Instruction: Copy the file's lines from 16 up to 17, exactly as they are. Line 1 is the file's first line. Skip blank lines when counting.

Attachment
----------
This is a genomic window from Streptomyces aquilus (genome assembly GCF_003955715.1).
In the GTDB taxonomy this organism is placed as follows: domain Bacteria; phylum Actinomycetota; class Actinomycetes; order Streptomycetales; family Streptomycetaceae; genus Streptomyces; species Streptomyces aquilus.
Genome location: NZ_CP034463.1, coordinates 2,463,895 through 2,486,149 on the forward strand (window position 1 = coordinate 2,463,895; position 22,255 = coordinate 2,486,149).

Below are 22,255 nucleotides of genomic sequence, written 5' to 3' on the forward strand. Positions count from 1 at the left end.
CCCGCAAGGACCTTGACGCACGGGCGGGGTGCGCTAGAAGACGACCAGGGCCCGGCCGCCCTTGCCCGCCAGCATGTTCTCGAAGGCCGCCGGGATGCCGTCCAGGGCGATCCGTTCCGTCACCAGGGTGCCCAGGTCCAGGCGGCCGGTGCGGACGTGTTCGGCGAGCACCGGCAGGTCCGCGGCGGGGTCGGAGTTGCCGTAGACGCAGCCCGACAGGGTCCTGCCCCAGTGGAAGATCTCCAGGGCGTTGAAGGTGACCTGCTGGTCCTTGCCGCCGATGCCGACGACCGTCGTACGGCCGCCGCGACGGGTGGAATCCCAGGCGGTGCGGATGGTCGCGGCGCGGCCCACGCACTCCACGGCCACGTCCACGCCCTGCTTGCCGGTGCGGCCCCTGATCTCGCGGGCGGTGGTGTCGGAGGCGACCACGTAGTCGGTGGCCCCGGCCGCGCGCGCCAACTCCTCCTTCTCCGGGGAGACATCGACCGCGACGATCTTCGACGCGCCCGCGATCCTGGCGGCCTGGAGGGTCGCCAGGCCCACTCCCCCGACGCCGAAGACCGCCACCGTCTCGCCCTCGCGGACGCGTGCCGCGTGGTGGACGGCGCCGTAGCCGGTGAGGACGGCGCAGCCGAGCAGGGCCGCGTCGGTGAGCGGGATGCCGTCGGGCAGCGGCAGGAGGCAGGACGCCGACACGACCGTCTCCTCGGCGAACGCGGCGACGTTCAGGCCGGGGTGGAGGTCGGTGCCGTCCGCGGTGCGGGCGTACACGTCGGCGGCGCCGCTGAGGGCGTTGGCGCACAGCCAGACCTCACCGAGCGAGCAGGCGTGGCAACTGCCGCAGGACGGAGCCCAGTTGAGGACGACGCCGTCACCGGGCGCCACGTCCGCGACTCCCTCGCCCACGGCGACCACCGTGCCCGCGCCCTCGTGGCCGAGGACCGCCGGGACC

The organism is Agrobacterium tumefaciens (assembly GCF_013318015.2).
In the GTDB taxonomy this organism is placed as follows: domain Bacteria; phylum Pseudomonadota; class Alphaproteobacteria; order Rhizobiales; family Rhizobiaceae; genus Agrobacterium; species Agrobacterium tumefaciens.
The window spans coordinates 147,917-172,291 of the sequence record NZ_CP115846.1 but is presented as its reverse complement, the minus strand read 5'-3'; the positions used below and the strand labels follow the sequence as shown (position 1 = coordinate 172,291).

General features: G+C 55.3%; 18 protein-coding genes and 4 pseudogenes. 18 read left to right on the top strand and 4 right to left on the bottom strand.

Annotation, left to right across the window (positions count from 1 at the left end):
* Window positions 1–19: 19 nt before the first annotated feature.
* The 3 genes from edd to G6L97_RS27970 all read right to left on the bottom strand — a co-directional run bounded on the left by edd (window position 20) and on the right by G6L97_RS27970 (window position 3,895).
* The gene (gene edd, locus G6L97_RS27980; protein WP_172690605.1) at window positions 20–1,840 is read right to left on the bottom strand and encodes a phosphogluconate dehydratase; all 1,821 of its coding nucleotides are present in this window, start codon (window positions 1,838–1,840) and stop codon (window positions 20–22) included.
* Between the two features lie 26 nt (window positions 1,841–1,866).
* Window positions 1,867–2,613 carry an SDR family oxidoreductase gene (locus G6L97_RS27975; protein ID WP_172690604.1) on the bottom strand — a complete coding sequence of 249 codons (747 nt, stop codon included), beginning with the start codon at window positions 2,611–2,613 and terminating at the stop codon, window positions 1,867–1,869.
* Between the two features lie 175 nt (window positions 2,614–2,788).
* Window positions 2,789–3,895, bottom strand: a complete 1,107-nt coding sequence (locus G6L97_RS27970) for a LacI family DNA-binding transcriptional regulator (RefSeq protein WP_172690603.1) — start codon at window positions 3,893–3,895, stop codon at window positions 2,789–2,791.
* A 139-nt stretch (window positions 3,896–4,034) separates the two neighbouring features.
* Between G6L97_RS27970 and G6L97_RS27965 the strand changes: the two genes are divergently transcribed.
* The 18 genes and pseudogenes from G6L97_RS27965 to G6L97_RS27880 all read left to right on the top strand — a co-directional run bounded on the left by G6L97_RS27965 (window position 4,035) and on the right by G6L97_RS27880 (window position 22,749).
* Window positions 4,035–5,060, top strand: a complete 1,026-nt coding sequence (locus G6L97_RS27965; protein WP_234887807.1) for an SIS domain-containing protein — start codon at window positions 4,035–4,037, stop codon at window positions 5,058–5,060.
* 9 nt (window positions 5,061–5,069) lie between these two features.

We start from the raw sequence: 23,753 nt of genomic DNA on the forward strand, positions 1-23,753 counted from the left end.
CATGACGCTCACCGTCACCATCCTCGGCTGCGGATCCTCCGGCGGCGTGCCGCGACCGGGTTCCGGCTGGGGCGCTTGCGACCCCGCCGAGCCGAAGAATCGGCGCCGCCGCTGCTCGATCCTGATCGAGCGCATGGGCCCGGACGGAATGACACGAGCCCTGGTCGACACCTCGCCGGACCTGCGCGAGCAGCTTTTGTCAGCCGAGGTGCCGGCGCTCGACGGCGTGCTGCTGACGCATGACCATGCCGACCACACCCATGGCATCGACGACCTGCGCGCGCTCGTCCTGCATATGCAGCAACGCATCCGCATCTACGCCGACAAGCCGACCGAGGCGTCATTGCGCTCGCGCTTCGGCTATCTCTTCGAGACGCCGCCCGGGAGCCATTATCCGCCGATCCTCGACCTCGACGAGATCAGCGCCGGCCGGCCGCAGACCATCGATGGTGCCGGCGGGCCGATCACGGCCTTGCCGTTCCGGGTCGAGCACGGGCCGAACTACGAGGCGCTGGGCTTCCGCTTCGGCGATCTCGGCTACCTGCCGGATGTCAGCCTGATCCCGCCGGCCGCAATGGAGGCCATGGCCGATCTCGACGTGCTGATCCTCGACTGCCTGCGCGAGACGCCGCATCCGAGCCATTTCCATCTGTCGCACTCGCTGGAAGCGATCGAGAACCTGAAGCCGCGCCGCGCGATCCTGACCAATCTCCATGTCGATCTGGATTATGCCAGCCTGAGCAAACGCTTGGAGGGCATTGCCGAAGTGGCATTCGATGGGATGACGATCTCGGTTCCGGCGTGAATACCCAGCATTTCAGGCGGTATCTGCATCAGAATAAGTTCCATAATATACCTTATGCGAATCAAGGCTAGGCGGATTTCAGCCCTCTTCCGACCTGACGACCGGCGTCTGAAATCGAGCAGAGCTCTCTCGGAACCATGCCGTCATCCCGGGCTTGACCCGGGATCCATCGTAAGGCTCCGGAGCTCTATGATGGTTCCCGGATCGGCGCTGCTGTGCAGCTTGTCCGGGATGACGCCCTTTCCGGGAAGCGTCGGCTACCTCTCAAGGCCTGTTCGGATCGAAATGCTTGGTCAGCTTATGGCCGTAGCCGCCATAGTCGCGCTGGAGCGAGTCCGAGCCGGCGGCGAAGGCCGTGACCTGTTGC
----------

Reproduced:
* Between the two features lie 175 nt (window positions 2,614–2,788).
* Window positions 2,789–3,895, bottom strand: a complete 1,107-nt coding sequence (locus G6L97_RS27970) for a LacI family DNA-binding transcriptional regulator (RefSeq protein WP_172690603.1) — start codon at window positions 3,893–3,895, stop codon at window positions 2,789–2,791.